'Havana Rakatan' has a veneer of a ‘regular’ Cuban music variety shows, but once it is stripped away, it reveals a beautifully innovatively choreographed and thoroughly modern Cuban dance extravaganza.
Christopher Columbus discovered the island of Cuba in 1492. The Spanish colonized it during the next several centuries and assigned it Castilian (Spanish) as the official language. However, Cuba’s culture is a far cry from being purely Spanish. Many ships with African slaves from Nigeria, Ghana, Togo, Cameroon, Benin and the Congo were sailed to this fertile tropical island, for the slaves to work the coffee and sugar plantations. It is in Cuba that, the marriage of two very different cultures occurred and as a result, introduced the world with a type of music which is like no other, and has overflowed into all of our lives no matter where we live, even as far as Australia.
Tribal Africa rich in superstitions, lively dance and rhythmic music, blended with the rigid colonial Spain, and they together created the Cuban culture. They birthed a colourful mosaic of infectious music which does NOT allow one to sit still while in its presence. Many a person has described the music’s effect as a means of “sacar los demonios” extracting the demons... maybe not so far from the truth, since the ‘Santeros’ (Saint worshiping holy people, who pray against the evil forces of the world – religious practice brought over by slaves) sing and dance to the drum’s rumble to exorcise the evil spirits from people who ask for their aid.
Last night I discovered Havana Rakatan
at the Arts Centre in Melbourne. I feel as though I should etch 19 February, 2009 in stone, as it is an important date to remember. This is the day that, I was whisked away from the rough ocean waters of Australia to the calm tropical waters of Cuba. This is the day when my body embraced and danced to the vivacious beat-infused music and my eyes were mesmerized by the dancers’ seemingly gravity defying steps which conveyed passion, passion and more passion.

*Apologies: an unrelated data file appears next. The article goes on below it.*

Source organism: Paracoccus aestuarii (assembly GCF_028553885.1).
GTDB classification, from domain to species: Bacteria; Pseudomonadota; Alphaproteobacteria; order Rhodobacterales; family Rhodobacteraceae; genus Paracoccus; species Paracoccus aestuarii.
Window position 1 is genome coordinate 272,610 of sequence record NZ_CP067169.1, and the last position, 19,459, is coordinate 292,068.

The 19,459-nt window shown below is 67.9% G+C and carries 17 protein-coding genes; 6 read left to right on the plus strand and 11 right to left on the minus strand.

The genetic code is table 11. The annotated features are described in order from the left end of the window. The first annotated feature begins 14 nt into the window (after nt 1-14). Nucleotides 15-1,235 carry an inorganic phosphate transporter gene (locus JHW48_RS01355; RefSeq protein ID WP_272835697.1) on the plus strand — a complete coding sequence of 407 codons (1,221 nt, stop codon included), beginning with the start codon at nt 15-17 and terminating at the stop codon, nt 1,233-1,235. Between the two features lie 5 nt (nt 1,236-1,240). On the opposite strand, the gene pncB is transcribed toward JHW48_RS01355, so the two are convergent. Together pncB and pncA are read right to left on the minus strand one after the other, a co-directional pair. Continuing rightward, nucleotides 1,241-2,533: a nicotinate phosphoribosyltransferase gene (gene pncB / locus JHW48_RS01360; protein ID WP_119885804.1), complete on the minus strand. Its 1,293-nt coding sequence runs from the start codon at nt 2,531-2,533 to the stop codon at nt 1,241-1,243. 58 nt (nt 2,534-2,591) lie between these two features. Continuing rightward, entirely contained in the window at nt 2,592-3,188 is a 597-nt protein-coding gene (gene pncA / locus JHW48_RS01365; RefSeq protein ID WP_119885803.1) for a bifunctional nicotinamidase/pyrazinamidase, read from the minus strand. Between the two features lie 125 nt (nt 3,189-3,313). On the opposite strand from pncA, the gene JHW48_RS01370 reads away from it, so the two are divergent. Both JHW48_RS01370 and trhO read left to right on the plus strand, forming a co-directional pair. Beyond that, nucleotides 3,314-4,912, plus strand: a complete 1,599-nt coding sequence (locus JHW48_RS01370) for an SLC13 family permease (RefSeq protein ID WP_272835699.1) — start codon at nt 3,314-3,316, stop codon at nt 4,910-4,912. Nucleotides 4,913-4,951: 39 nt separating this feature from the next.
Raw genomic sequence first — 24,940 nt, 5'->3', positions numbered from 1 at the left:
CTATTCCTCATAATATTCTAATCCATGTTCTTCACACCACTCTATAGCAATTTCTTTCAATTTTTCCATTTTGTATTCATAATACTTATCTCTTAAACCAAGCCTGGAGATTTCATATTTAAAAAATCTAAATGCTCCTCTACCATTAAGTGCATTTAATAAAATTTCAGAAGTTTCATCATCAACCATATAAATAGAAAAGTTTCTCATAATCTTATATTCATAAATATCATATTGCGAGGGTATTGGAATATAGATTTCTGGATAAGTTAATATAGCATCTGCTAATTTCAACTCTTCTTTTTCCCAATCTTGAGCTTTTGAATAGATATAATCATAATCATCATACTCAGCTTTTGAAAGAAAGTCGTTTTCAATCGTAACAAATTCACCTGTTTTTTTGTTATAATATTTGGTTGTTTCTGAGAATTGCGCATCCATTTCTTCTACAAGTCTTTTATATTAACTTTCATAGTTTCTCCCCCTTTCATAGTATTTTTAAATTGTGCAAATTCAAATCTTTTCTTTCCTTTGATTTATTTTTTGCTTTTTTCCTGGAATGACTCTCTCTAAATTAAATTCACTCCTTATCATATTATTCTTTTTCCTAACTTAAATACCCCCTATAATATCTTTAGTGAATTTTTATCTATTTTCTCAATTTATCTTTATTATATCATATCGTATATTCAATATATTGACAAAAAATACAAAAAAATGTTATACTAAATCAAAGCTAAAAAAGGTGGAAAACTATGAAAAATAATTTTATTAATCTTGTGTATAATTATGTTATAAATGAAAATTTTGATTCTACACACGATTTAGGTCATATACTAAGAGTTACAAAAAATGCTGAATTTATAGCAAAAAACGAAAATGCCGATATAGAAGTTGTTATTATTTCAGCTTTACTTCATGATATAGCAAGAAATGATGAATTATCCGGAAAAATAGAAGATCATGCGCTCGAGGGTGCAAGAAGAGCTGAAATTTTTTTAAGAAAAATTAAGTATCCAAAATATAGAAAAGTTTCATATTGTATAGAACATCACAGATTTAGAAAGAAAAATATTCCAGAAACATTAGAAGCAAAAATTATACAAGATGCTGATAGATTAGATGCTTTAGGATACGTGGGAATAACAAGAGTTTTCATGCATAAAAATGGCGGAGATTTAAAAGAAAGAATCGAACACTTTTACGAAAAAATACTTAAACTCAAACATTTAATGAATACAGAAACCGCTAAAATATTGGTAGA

has a veneer of a ‘regular’ Cuban music variety shows, but once it is stripped away, it reveals a beautifully innovatively choreographed and thoroughly modern Cuban dance extravaganza. Interpretative dance steps and even a bit of break dancing, have been successfully intertwined with traditional ones in such a smooth way that, watching it all unfold before me, made me sit at the edge of my seat, longing for the experience to last longer than the forecasted two hours.
The story of Cuba was conveyed. First, a striking raven haired flamenco dancer and her partner pounded their feet passionately on the wood floor, artistically gestured with their hands, dawning severe and determined facial expressions, danced symbolising the Spanish colonization of Cuba.
A group of dancers representing the African slaves, joined them on stage. A different music was introduced to the traditional Spanish, one laden with drum beats and heavy rhythms. Scene after scene, the dancers and the music took the audience down a journey depicting how the two polar opposite cultures eventually merged into one.
Songs were in some instances familiar old friends like “El Manisero” (the peanut seller) illustrating a familiar Havana street scene, where a woman peddles peanuts from house to house, alongside a pimp, a witch, street seller, gossip and a drunk. Other songs were difficult to understand because of the Papiamento-like language they were sung in, but equally emotion provoking.
In the ideal world (as I’ve heard it said)... super titles would be above the stage, for the audience to understand the tale being woven before them, with the Spanish language songs. Some messages were lost on the crowd. Such was the case for the duet where a mock comparison is being debated about men and women by the two singers. What one has and the other does not. But, I was surprised to see how well the singers were able to have the audience participate by clapping and dancing without a word of English being uttered. “Arriba, hagan asi. Aqui abajo, hagan asi.” (Up there, do this. Down here, do this.)
provided it all. Entertainment for the young and old. For the Salsa enthusiast and for the Latin music curious. The only thing missing was the smell of Cuba. Maybe the next time around the venue hosting Havana Rakatan
can provide the audience with some ‘scratch and sniff’ cards with scents of fried plantains and the experience will be an even more authentic one.
17 Feb – 21 Feb 2009
At The Arts Centre
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